This lake continues to inspire us all in a way I will never be able to explain. It is definitely the most beautiful body of water I have ever had the pleasure to paddle.
We woke up around 7:00 AM to the sound of constant crashing waves against the Precambrian rock shore that marked our campsite. The winds had continued all through the night, fueling our dreams with their white noise. We were wind-bound.
We ate breakfast and over-caffeinated ourselves with two big pots full of coffee. We all spent our time off alone, but together. Reading, laundry and writing filled the morning. Just 4 miles north sat Caribou Islands, but they were just out of reach.
We ate pancakes for lunch and the winds died and the waves retracted into the depths of the knowing lake. We struck camp and made it on the water before 2:00 PM.
For the next seven hours, we paddled across 27 miles of Great Slave Lake through dead still air and water. The colors changed around us as clouds moved in and haze from a fire clogged the northern horizon. This was a paddle I will never forget. We paddled to a northern wind as clouds threatened storm, camping around 9:00 PM on Burnt Island with a nice tent-site. – Bram
July 26th: Day 79
Unsure of the mileage we clocked today, as we all fled to our tents after dinner before I could consult Paul, who has a handy watch which tracks just that kind of thing. I would guess we paddled around 20 miles, leaving ourselves just 15K south of Yellowknife. The rain has begun pattering above my tent as I write this. I’m glad we finished dinner as early as we did.
We awoke at 6:40 AM, sleeping in because of our late night and sleeping in further because it was raining when Paul’s breakfast alarm alerted him. The sky and light were gray, the weather cool and the rocks slippery. We paddled in light rain until lunch, island-hopping our way up the northern shore. The rain besieged us before we could even begin digesting our lunch. Paul and I were able to inspire the other lads that with courage, strength and calories, we could indeed paddle in the rain, and they reluctantly crawled from beneath the boughs of a small tree and we slipped and slid our way down the treacherous, wet rock and back into our boats.
The afternoon rain started bad and only got worse. We paddled for 2.5 hours after lunch but at around 3:00 PM a northern wind blew in and we decided to call it a day. Everyone was soaking wet and a few were shivering in their soggy clothes while erecting tents.
Bram cooked up some scrumptious, hot ramen in his vestibule using the stove (clever guy) and we hit the tents before 5:00 PM. It should be an early wake-up tomorrow as we try to beat the winds and reach Yellowknife.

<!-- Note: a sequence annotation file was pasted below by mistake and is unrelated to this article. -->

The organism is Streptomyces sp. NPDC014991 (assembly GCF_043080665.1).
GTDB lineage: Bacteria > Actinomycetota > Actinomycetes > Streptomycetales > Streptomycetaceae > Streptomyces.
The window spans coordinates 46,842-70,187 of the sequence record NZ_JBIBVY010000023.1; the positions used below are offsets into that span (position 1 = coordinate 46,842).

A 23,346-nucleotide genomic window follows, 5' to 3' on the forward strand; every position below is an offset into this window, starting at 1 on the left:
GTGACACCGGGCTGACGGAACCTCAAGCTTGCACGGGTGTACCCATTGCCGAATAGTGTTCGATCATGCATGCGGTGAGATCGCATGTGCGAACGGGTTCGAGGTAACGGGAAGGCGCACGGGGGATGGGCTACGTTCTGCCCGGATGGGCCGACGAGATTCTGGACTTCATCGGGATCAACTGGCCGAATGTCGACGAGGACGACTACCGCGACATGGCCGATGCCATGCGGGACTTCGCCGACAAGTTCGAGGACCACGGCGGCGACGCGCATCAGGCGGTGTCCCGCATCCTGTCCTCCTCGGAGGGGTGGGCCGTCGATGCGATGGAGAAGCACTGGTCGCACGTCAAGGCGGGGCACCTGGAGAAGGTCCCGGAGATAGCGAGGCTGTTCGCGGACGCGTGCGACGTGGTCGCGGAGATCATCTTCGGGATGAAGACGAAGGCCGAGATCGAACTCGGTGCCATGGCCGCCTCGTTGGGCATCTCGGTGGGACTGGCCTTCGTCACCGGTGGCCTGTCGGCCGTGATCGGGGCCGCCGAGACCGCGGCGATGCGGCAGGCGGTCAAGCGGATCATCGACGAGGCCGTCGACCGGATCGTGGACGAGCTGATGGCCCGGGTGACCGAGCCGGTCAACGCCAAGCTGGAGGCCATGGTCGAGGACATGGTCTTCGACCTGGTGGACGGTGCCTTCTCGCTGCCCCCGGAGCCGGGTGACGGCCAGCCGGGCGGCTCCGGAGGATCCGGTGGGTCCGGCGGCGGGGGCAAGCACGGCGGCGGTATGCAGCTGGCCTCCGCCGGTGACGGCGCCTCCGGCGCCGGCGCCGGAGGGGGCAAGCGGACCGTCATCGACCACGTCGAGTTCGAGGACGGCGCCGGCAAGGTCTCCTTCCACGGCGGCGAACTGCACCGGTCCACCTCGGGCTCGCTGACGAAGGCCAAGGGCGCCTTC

This lake, while cold and uncomfortable today, is as epic a body of water as any I have ever paddled. I can only hope the tundra can stir my soul as this lake has. With the red, rock islands and the boundless horizon – the lake seems to fall into the sky. The North is special. This journey is special. These guys are remarkable. They impress me everyday, all in their own way. I cant’ wait to see what this final chapter holds for us. – Ax
August 7th: Day 91 (Update from Bram)
Paul, Axel, Bram, Quinn, James, and Zach are tired but holding up after an exhausting pull up the Yellow Knife. They are currently 10 Km from the top of the Yellow Knife River at the top of Hunter Lake. The trees are thinning out as they progress north through the Northwest Territories. It’s also increasingly colder but despite this bugs are plentiful. The past 10 days have been the hardest part of the trip as they expected. They are making good time but everyone is sore from pulling up the Yellow Knife River.
From here, they are heading into barren lands to Point Lake. They’ll be in and out of water pothole coordinating for a week or so.
Weather has been cold and windy with scattered showers every day. Everyone is in good health and getting excited about progress.
Looking forward to some downstream canoeing once they get to Point Lake.
August 16th: Day 100 (Update from Paul)
Updates have been difficult to get through during the final stretch while the SRN guys are in some cold and barren lands up north. They have crossed six provinces and are now on the Coppermine River. The finish line is in sight. They report there is not much wildlife except moose, but the views are spectacular thought the terrain is barren. They are sore from the last stretch but in good spirits.
August 22nd: Day 106 (Update from Quinn)
The SRN guys are closing in on the prize. Their currently on the Coppermine River approximately 60 miles from the Arctic Ocean. It’s raining all day so they are hunkered down in an abandoned cabin. They used some old boards and tarp to firm up the shelter. It’s very cold and wet, but they’ve gotten used to it. The area is barren but gorgeous with a variety of color ranging from browns, reds, and yellows. The cliffs surrounding the river are amazing. White water on parts of the Coppermine have made it a bit challenging, however nobody has been dumped. The group is hungry but fit and happy. They’re enjoying lots of laughter and good conversations.
August 25th: Day 109
Tired smiles! They made it to Kugluktuk at the delta of the Coppermine River! We’ll post additional follow ups about the trip as we have them available from the crew.